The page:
By Suzan Fraser
Turkey's air force has hit Kurdish rebel targets in northern Iraq on Monday (local time), hours after a car bombing that killed 37 people in the Turkish capital of Ankara, the state-run Anadolu news agency said.
Nine F-16s and two F-4 jets raided 18 positions of the Kurdistan Workers' Party, or PKK in the northern Iraq, including the Qandil mountains where the group's leadership is based.
Police meanwhile carried out raids in the southern city of Adana, detaining suspected rebels of the PKK, the agency reported.
The private Dogan news agency said at least 36 suspects were taken under custody.
Health Minister Mehmet Muezzinoglu said three more people died overnight from wounds suffered in the Sunday night attack that targeted buses and people waiting at bus stops at the heart of Ankara. Scores of others were injured.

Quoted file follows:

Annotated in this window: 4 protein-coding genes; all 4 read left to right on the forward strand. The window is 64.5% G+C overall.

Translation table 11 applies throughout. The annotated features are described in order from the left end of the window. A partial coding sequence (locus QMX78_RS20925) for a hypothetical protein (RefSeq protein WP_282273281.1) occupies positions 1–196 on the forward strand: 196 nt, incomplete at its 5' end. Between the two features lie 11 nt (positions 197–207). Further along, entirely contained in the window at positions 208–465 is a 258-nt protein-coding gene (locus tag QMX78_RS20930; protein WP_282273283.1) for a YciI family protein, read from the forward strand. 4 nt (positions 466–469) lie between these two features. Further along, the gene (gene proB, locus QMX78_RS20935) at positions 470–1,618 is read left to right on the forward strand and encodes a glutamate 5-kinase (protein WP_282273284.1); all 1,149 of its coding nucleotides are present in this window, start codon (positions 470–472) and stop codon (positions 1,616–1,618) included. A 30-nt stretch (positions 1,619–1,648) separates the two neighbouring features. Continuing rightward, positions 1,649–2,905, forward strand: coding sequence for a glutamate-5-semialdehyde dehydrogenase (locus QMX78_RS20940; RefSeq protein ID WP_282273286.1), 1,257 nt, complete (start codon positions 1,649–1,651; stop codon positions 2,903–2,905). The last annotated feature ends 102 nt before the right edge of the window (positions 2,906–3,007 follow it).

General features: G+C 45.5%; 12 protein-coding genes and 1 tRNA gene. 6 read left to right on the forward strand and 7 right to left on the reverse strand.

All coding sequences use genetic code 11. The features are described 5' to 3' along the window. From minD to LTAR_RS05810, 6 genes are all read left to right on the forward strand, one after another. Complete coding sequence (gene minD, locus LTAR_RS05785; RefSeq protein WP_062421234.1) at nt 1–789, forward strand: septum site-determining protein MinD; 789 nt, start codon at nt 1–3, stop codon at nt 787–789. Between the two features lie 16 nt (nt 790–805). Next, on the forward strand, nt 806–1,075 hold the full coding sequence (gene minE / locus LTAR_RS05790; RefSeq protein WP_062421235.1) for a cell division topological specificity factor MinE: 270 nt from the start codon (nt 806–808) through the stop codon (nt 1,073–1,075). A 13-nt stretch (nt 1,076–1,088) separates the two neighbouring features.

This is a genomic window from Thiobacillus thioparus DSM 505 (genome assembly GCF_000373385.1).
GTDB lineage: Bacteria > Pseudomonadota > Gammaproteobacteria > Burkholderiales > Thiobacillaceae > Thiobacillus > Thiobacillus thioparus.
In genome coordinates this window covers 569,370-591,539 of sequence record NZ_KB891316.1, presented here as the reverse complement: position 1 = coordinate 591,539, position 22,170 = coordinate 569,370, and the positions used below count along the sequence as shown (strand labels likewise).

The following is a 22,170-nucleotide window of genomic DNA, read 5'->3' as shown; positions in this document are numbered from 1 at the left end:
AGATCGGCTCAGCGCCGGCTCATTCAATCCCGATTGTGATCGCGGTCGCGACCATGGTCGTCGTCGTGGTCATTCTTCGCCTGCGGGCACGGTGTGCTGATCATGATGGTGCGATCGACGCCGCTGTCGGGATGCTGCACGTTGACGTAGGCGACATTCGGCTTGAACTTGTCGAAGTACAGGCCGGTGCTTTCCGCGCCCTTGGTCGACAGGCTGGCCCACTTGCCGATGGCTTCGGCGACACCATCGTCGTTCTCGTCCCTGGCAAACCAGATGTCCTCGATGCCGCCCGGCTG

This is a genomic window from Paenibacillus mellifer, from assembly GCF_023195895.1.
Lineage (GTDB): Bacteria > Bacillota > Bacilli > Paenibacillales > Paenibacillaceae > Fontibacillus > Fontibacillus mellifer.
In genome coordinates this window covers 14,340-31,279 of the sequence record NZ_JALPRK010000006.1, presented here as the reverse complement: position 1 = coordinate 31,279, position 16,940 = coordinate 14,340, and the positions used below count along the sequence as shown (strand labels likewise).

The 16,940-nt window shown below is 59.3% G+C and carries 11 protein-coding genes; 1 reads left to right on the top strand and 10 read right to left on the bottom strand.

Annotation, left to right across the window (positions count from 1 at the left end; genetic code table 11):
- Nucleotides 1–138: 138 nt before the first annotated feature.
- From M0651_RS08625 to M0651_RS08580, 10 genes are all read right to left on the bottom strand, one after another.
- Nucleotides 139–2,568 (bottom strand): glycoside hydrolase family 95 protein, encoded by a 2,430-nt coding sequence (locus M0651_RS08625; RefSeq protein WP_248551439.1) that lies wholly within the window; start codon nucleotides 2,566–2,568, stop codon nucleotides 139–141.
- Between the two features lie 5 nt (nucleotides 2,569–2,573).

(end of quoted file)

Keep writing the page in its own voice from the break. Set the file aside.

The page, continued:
A senior government official says authorities believe the attack was carried out by two bombers -- one of them a woman -- and was the work of Kurdish militants.
It was the second deadly attack blamed on Kurdish militants in the capital in the past month and Turkish President Recep Tayyip Erdogan vowed to bring "terrorism to its knees."
On February 17, a suicide car-bombing in the capital targeted buses carrying military personnel, killing 29 people.
A Kurdish militant group which is an offshoot of the PKK claimed responsibility.
Sunday's blast came as Turkey's security forces were set to launch large-scale operations against militants in two mainly Kurdish towns -- Yuksekova, near the border with Iraq and in Nusaybin, which borders Syria -- after authorities imposed curfews there.
Turkey has been imposing curfews in several flashpoints in the southeast since August to root out militants linked to the PKK.
The PKK has been designated a terrorist organisation by Turkey, the US and the European Union.